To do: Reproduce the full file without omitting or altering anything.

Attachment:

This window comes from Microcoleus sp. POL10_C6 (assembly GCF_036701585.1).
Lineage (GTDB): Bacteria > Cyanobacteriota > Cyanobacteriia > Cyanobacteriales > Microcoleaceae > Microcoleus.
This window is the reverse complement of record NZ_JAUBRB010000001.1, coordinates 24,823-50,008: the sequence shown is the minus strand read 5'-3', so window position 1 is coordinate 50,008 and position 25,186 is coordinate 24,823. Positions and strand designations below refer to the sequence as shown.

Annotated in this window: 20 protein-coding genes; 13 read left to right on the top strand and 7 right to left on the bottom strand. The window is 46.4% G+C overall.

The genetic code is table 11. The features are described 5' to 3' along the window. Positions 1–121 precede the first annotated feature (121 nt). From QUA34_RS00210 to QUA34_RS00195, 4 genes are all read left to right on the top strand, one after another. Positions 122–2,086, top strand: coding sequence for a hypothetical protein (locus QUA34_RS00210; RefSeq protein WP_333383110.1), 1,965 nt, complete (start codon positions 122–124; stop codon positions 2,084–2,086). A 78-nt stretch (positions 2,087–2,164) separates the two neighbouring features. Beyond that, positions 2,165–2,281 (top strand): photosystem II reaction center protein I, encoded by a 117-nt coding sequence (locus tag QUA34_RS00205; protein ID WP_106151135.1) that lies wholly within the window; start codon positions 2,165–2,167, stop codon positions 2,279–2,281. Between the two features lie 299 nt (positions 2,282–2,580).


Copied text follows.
This window comes from Microcoleus sp. POL10_C6 (assembly GCF_036701585.1).
Lineage (GTDB): Bacteria > Cyanobacteriota > Cyanobacteriia > Cyanobacteriales > Microcoleaceae > Microcoleus.
This window is the reverse complement of record NZ_JAUBRB010000001.1, coordinates 24,823-50,008: the sequence shown is the minus strand read 5'-3', so window position 1 is coordinate 50,008 and position 25,186 is coordinate 24,823. Positions and strand designations below refer to the sequence as shown.

Annotated in this window: 20 protein-coding genes; 13 read left to right on the top strand and 7 right to left on the bottom strand. The window is 46.4% G+C overall.

The genetic code is table 11. The features are described 5' to 3' along the window. Positions 1–121 precede the first annotated feature (121 nt). From QUA34_RS00210 to QUA34_RS00195, 4 genes are all read left to right on the top strand, one after another. Positions 122–2,086, top strand: coding sequence for a hypothetical protein (locus QUA34_RS00210; RefSeq protein WP_333383110.1), 1,965 nt, complete (start codon positions 122–124; stop codon positions 2,084–2,086). A 78-nt stretch (positions 2,087–2,164) separates the two neighbouring features. Beyond that, positions 2,165–2,281 (top strand): photosystem II reaction center protein I, encoded by a 117-nt coding sequence (locus tag QUA34_RS00205; protein ID WP_106151135.1) that lies wholly within the window; start codon positions 2,165–2,167, stop codon positions 2,279–2,281. Between the two features lie 299 nt (positions 2,282–2,580).